Another of the key defining aspects of the Brexit vote in Northern England (if the day-after vox-pops were any accurate barometer) was the notion, expressed by different people, from Bury to Sunderland, that “I voted Leave as a protest vote. I didn’t expect to win or anything”.

    Yet this misinformed electorate is “the Will of the People” we keep being told – even though this electorate was in part capable of being duped by a slogan on a bus and by £350m of lies & deception & the blaming of alien “others” for all the perceived woes at home

  5. Alan says:

    I saw a comment the other day that described it as a Tory Death Cult: the older and nearer you are to dying the more likely you are to vote Tory. Revenge on those they’ll leave in the land of the living or nostalgia for the political era of their own youth that itself is long dead?

    1. Angus Murray says:

      Mortido. Look at Christianity Islam et al. All have a cock twitch for death. ‘I don’t have it so you’re not gettin it’.

      1. Interpolar says:

        Hmmm. I thought Christianity was all about life. At least that is my experience.

  6. Mrs Hurtle says:

    Like in Scotland in 2014, in June 2016, British people were given the chance to press a ‘big red button’ and change history.
    The more well-informed did resist, the others (like Trump voters) saw a chance that the timid, managerialist politics of the two-party system might actually do something memorable. Cue Farage and the media’s parallel obssession with novelty. Boom!
    The solution was obviously information and debate, which as we know, Brexit totally lacked. Younger people are used to finding out more online etc, and decided right. Until this skill spreads, the mainstream media will control many more election outcomes.

  7. James Dow says:

    I think the Brexit outcome was directed by a desire of the English to regain a sense of collective English identity by not being conjoined to an EU body. Returning to the island from a failed European expedition has all the trapping of Empire. Consolidate and prepare for the next great event. The Scots already possessing a distinctive identity had no such requirement.

    1. Philip Raiswell says:

      It should be noted that in June 2016 a higher percentage of people voted to remain in the EU than the percentage of Scots in September 2014 that voted to leave the UK.

  8. Lochside says:

    I too have noted the rich turkeys’ signs dotting the rich farmlands of Scotland advertising their voting for Christmas.
    Why these subsidy junkies think that the Tories in England will give them the same subsidies as the EU had beats me. But I look forward to that particular bonfire of the vanities.
    I am old enough to have voted ‘no’ against the common market in ’75. I viewed it then as a bosses’ club. I also did not see how an Indy Scotland would work as part of a bigger union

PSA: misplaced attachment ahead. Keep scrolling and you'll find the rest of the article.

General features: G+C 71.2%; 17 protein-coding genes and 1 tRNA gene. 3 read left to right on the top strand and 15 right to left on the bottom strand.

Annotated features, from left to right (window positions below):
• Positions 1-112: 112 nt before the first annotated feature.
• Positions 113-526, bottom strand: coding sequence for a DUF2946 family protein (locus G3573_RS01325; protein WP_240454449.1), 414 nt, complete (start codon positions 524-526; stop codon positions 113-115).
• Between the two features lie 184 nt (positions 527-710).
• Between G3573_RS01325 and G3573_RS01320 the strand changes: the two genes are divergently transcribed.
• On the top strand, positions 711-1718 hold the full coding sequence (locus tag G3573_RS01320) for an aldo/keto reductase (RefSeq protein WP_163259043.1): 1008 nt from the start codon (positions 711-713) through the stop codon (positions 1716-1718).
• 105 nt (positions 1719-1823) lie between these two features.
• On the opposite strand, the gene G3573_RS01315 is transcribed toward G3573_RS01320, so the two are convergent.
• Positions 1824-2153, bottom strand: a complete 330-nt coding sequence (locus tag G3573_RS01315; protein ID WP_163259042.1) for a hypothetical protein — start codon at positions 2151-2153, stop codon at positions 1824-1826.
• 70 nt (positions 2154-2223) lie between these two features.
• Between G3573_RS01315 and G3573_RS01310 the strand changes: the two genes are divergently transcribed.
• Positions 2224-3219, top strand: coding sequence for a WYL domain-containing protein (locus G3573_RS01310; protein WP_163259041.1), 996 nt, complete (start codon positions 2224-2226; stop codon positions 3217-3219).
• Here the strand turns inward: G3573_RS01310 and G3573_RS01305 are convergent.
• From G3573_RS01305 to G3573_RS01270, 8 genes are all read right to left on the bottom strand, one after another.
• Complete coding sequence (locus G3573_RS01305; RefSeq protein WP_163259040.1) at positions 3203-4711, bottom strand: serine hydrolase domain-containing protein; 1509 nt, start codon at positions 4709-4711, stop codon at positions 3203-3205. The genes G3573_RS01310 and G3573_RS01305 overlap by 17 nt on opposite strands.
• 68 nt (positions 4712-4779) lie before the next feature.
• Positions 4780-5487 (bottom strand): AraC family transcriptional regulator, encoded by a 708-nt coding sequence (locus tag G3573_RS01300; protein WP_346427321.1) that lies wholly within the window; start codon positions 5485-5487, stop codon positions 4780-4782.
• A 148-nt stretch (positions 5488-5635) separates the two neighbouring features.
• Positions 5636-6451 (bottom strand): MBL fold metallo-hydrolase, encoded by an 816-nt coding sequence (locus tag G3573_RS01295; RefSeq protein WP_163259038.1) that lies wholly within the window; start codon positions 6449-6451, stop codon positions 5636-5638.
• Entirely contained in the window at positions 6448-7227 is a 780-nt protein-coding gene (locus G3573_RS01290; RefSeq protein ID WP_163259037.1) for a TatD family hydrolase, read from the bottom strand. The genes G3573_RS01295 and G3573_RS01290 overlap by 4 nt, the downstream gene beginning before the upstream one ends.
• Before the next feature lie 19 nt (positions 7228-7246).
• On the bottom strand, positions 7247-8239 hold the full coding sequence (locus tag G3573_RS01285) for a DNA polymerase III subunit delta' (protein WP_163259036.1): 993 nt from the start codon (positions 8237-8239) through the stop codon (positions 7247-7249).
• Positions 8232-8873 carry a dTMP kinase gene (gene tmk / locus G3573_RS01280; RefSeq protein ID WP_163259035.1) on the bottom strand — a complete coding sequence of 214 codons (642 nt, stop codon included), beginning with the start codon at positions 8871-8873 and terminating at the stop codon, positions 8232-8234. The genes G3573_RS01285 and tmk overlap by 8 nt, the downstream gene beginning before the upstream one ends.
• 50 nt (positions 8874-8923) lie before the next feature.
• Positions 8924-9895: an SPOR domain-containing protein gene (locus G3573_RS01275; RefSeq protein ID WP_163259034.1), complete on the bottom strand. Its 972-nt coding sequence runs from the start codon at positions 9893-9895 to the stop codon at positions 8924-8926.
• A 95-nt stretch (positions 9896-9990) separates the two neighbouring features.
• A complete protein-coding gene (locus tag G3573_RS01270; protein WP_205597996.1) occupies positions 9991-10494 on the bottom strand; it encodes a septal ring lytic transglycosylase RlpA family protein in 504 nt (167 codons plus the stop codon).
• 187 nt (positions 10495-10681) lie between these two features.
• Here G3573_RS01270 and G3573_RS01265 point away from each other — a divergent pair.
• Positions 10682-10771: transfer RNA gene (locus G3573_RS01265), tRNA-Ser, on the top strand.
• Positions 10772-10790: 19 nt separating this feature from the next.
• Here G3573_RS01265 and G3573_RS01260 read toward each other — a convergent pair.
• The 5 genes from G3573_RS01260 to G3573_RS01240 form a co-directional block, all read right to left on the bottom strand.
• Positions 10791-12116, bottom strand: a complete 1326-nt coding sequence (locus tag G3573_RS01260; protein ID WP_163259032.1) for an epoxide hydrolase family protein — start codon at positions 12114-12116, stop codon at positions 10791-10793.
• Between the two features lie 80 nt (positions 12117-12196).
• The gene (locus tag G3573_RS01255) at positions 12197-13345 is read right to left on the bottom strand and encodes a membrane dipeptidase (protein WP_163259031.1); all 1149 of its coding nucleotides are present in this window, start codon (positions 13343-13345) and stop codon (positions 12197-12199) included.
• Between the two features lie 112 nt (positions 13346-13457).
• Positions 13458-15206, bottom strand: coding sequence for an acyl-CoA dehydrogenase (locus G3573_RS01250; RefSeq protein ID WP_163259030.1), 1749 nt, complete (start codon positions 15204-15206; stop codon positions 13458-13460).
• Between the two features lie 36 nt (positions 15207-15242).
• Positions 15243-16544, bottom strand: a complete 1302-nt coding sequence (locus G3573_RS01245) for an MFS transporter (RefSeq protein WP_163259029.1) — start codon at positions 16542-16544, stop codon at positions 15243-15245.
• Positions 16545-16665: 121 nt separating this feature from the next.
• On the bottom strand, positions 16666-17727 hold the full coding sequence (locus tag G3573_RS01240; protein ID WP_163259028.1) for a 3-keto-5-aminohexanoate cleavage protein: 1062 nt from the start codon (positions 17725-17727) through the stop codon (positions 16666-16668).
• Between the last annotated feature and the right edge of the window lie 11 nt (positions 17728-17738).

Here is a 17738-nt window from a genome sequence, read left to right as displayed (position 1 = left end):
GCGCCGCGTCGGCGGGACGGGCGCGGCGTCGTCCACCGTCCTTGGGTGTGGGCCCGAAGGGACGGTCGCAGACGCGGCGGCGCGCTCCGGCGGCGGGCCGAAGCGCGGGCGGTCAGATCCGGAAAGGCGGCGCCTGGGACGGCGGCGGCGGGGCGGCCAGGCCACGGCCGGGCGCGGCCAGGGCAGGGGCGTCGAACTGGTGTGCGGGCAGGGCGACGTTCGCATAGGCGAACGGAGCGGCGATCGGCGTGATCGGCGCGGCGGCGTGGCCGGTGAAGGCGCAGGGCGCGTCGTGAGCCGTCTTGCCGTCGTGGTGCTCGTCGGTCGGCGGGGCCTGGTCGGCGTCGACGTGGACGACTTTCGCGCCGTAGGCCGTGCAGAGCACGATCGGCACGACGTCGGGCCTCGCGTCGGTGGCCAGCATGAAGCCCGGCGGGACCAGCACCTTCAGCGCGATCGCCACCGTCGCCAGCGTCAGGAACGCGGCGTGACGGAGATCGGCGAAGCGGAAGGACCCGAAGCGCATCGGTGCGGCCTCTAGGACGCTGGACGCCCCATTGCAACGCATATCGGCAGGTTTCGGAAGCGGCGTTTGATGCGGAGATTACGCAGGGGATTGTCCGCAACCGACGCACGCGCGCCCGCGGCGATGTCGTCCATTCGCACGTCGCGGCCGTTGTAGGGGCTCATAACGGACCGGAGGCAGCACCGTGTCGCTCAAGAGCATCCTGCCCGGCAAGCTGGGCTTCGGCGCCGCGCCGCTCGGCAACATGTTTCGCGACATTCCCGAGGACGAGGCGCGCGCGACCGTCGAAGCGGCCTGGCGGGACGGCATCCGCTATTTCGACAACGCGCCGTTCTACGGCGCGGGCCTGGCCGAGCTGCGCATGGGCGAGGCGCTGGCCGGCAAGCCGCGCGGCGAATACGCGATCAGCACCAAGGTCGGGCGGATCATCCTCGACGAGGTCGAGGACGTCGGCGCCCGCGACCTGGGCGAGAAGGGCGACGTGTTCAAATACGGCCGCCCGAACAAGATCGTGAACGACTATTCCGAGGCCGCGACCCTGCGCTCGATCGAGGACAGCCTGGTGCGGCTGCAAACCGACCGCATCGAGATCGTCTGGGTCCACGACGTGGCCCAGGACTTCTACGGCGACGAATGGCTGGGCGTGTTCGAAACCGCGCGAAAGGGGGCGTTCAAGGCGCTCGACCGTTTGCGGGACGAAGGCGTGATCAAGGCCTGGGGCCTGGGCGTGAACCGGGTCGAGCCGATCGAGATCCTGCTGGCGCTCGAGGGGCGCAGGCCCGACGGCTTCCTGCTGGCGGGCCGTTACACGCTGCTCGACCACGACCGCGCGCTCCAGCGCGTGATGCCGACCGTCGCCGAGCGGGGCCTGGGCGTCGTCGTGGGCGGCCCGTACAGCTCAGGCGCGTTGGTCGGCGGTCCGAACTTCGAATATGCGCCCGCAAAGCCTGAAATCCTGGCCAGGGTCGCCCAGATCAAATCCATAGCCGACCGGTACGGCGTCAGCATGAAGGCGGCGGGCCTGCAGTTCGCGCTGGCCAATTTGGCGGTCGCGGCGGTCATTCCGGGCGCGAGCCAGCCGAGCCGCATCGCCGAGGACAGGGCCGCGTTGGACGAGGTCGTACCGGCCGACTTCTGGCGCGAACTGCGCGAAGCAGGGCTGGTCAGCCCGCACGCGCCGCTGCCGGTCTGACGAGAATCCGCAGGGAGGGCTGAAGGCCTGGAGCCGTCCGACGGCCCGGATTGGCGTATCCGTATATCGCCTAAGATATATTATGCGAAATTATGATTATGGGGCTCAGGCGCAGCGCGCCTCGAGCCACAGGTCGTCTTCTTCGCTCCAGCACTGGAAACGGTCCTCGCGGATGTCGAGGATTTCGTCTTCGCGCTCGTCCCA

Times change and although I still have ‘remains’ of those attitudes political reality and 40 years of neoliberal imperial English rule combined with grand theft of our resources had altered the landscape and me with it.
    The generation of Scots who lived through the ’79 gerrymandered reference and the final ‘re instituted Scottish parliament. .phoney as it has proved to be…and who voted got the SNP landslides are the same generation the 30% …Unfortunately the other 70% are also still here but instead of being labour only’ they have coalesced into a lumpen unthinking block of self seeking Unionists.

    I can’t bear walking through the city streets seeing young , old and mentally ill ,destitute in numbers that can only number the brain.
    I hate those of my generation that cannot empathize with these, the disabled, the jobless or debt saddled young wasting their time in universities and colleges with no prospect of decent paying work or benefits. And facing a life of enforced wage slavery into very old age.

    I hate this crowd of Daily mail reading traitors. Traitors not only to their country but to their children and their grandchildren. By their sickening selfish actions they are consigning our country and it’d very identity to oblivion as a even more depressed obscure region of Greater England.

  9. Willie says:

    Its high time these burdensome resource consuming elderly were made to understand what an absolute drain they are on society. Like the unemployed benefit junkies the Tories have plans for them too. Withering the state pension or benefit as it is now called gives a clue. And what about the proposals to introduce charging into all hospitals to catch dirty Johnny Foreigner stealing from our soon to be TTIP’d privatised NHS.

    My goodness, how can one afford not to vote Tory! Turkey and Christmas its a must.